Peter | 0 comments Sophie wrote: "Bryony wrote: "I’m not sure I understand what is problematic about simply acknowledging that you don’t know how to pronounce a name you’re unfamiliar with.

The articles linked to both refer to pe..."


That particular name varies....

I work with more than one person with that last name.

One pronounces it like "McLodd"
Another pronounces it "McCloud"

Just to weigh in on this - one of my favourite authors growing up was Michael Crichton, and I pronounced his name as "Critch-ten" for years until I learned it was "Cright-on".

Anyone's name can be mispronounced, it doesn't target any particular demographic, especially when viewed from the context that we have members from varied backgrounds. Continuing with the example of "Mcleod" mentioned above, that name may be difficult for one person, but not for another. It's really dependent on each individual's experience. As Bryony said, I don't believe there's anything inherently negative if someone acknowledges that they are unsure on the correct pronunciation, as long as it is an acknowledgement of not knowing, not an excuse to discriminate.


message 31: by Anastasia (new)

Anastasia (anastasiaharris) | 1305 comments Many people mispronounced my first name for years. If they have seen the animated movie of the same name they can pronounce it. I work in a pediatrician's office were names with the same spellings are often pronounced differently depending on background of parents. It is not a horrible thing to admit you have difficulty pronouncing a name. Being open to learning how is the answer.
This prompt is about learning how to say the name. That is not being racist.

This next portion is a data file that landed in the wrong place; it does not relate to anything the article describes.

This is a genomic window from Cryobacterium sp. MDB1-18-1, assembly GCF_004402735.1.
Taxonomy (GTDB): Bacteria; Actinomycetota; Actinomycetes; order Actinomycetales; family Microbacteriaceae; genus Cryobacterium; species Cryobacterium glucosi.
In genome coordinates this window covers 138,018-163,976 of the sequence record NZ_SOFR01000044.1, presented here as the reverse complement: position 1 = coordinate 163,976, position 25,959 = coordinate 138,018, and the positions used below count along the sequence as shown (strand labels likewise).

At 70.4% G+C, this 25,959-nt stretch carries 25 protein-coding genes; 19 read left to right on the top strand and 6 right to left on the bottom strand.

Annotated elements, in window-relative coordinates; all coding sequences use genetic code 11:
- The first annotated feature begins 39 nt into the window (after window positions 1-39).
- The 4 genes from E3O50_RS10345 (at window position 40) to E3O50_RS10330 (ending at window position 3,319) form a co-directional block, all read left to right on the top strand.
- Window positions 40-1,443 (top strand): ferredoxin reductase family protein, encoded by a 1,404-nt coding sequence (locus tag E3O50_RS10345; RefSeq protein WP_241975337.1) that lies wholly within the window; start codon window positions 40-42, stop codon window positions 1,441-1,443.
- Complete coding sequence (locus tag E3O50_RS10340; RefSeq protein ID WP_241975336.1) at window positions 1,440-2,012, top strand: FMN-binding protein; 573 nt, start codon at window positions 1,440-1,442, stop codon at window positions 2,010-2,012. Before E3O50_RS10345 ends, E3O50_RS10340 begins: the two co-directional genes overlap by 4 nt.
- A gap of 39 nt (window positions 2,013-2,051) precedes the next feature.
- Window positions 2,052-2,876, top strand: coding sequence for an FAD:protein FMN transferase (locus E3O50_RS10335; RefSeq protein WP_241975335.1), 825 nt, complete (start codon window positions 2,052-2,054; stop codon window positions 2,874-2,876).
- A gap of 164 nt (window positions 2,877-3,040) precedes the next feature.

message 32: by Rebecca (new)

Rebecca Kiefer Again, my issue is the *framing* and how it centers the white reader, as implied by saying it would be ethnically diverse. To use one of Bryony’s examples, I think it is very different to say “I will read a book centering the Basque experience, which will probably address why I’m not familiar with the language as a white reader” versus what the prompt says, which is centering the white reader’s experience of “I don’t know how to pronounce Basque names” without doing any interrogation of why that is. That’s what makes me uncomfortable.


message 33: by Peter (last edited Sep 15, 2019 08:21PM) (new)

Peter | 0 comments But... there's absolutely nothing in the prompt to indicate it is centered on a "white reader". It simply states an author (of no particular background) whose name a member of this group participating in the challenge (of varied and diverse backgrounds) has difficulty pronouncing. As Stacey explained, she worded it the way she did so that it can apply to any author, of any particular background, for any individual member of this group, the only criteria is being unsure of how to pronounce the author's name.


message 34: by Stacey (last edited Sep 15, 2019 11:29PM) (new)

Stacey | 43 comments Rebecca wrote: "Again, my issue is the *framing* and how it centers the white reader, as implied by saying it would be ethnically diverse. To use one of Bryony’s examples, I think it is very different to say “I wi..."

See, I feel the opposite! I feel like each individual is going to have difficulty with pronunciation of SOMEONES name(s) regardless of their ethnicity and that they can still find an ethnically diverse option if they want to & that is why I say that this is an individual prompt! That there will be names that some people know how to pronounce that others do not know. I certainly DON'T think that white people are the only race who might see unfamiliarity in the pronunciation of a name. I don't think that every POC knows how to pronounce every other POC's name immediately....just like I don't think that every white person immediately knows how to pronounce every other white person's name. There are different cultures within a race. I say in my original post that it doesn't necessitate ethnic diversity but that it encourages it.